It was left to his mother, Ashatai Pawar, to spill the beans. “Ajit Pawar is not well and feeling weak. He is loved by the people but who can foretell the future? Everybody wants [Ajit] dada to be the Chief Minister. I am 86 years now. He should become the Chief Minister before my eyes…. Let’s see,” she told mediapersons on November 5 after voting in the gram panchayat elections at their native Katewadi village in Baramati tehsil.
Nishikant Bhalerao, a senior journalist from Marathwada, believes the genie is out of the bottle although it is difficult to say who uncorked it. And, more importantly, to say who will benefit from the shenanigans of the past few months. It could be Shinde perhaps. He has been in regular touch with Jarange-Patil, visiting him at least four times so far. “Ever since their parties split, there is public sympathy in favour of Sharad Pawar and Uddhav Thackeray here [in Marathwada]. But Shinde too is a Maratha,” Bhalerao said.
- In Maharashtra, a farmer named Manoj Jarange-Patil gained prominence through a hunger strike demanding reservation for Marathas, leading to a significant political upheaval.
- The police lathicharged Jarange-Patil’s supporters, triggering widespread protests. The incident has intensified power struggles within the State, potentially jeopardiszing Chief Minister Eknath Shinde’s position.
- The Maratha quota issue, coupled with the political turmoil, has created a complex situation, with Jarange-Patil emerging as a significant player despite his humble background as a farmer with no political affiliation.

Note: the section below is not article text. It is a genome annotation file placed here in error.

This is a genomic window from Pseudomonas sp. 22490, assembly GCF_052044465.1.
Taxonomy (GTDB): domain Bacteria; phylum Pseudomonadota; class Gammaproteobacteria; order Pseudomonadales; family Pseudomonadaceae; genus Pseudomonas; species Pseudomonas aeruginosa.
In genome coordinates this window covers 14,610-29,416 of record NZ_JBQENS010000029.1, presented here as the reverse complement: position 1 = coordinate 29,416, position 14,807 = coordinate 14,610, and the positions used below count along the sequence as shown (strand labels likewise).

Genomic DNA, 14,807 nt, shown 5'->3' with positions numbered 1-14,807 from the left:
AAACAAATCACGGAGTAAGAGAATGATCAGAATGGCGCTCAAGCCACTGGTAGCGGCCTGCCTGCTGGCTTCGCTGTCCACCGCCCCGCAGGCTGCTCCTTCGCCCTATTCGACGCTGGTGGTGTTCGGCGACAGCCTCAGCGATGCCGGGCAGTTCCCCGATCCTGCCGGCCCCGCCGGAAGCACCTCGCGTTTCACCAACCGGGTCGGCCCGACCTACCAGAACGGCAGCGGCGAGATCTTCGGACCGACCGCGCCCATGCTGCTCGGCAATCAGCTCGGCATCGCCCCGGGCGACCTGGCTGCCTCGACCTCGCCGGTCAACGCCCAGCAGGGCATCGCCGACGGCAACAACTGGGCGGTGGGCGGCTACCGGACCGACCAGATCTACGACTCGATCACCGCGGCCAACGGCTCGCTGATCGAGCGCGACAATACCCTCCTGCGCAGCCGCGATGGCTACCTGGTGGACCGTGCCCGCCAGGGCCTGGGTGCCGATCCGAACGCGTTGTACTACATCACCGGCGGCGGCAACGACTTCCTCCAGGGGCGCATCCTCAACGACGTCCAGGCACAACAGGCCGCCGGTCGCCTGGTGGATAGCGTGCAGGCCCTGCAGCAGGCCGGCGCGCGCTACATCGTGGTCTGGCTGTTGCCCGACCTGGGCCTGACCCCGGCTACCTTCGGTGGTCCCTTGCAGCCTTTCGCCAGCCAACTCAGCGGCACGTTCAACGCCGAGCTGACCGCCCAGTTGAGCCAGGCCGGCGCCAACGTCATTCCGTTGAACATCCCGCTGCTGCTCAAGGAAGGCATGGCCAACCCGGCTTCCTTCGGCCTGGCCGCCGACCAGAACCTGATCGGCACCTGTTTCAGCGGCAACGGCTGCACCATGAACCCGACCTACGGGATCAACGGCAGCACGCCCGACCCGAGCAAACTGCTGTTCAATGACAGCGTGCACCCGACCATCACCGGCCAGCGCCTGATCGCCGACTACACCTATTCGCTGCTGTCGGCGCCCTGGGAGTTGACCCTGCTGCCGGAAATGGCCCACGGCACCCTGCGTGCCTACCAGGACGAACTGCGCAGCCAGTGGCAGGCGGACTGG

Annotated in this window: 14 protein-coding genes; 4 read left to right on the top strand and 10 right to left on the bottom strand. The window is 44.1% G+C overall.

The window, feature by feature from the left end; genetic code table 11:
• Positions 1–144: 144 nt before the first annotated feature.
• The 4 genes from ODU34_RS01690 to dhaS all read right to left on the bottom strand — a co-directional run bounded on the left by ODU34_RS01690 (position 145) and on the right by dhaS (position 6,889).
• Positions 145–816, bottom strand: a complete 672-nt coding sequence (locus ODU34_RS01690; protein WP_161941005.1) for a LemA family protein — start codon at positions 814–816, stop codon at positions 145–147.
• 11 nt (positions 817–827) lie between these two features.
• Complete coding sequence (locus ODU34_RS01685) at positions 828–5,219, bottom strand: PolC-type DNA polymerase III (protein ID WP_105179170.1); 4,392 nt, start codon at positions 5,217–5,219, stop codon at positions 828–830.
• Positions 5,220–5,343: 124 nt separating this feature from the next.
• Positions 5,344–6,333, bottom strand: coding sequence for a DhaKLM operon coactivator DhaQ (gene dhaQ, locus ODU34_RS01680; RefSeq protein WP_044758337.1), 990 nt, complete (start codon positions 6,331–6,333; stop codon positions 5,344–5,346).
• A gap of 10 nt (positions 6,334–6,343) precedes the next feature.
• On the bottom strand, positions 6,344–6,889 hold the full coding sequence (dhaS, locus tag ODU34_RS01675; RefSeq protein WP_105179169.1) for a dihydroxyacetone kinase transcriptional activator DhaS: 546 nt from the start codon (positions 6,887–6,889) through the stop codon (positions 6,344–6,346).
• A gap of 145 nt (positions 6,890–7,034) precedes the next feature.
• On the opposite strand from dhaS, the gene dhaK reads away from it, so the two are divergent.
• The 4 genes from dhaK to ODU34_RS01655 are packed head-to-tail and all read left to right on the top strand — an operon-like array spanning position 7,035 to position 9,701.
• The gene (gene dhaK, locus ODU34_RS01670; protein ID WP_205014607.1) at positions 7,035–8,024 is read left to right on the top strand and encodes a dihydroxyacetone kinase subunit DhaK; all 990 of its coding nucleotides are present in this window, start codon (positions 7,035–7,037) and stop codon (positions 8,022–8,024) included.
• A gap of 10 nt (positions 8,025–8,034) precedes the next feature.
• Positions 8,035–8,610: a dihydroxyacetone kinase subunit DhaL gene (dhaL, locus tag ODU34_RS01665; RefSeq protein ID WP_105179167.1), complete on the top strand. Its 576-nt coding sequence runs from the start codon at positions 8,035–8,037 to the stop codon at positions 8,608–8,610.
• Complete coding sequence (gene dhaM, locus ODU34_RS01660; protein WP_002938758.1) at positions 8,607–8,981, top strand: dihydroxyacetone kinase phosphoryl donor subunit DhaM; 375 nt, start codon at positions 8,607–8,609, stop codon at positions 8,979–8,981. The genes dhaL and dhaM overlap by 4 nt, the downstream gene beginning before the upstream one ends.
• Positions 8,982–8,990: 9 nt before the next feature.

According to Bhalerao, a part of Jarange-Patil’s appeal stems from the “anger and discontentment” among ordinary Kunbis against the established Maratha families. “There is a feeling that this is the final battle. After this, nothing. There will be no future for our kids,” he said. But can Jarange-Patil pull it off? “He has an organisation, but it has neither a cadre nor a think tank. At the moment everybody is rushing to be on his side. But who knows what happens tomorrow.”
The game of dice is likely to go on until the parliamentary election next year. Maybe it is a game to fragment the formidable Marathas, who make up over 30 per cent of the State’s population. A split between Marathas and Kunbis could tilt the balance. “The 2024 Lok Sabha election will be the real test,” Bhalerao said. “Meanwhile, Marathwada will be the testing ground. A colony since the days of the Nizam, it has witnessed pitched caste battles in the past, over renaming Marathwada University after Babasaheb Ambedkar, appointment of the first Dalit Vice Chancellor, and so on.”
For Maharashtra’s largest but least developed region, there seems no break from bleak political struggles. In fact, they only seem to intensify with time.
Anosh Malekar is an independent journalist based in Pune.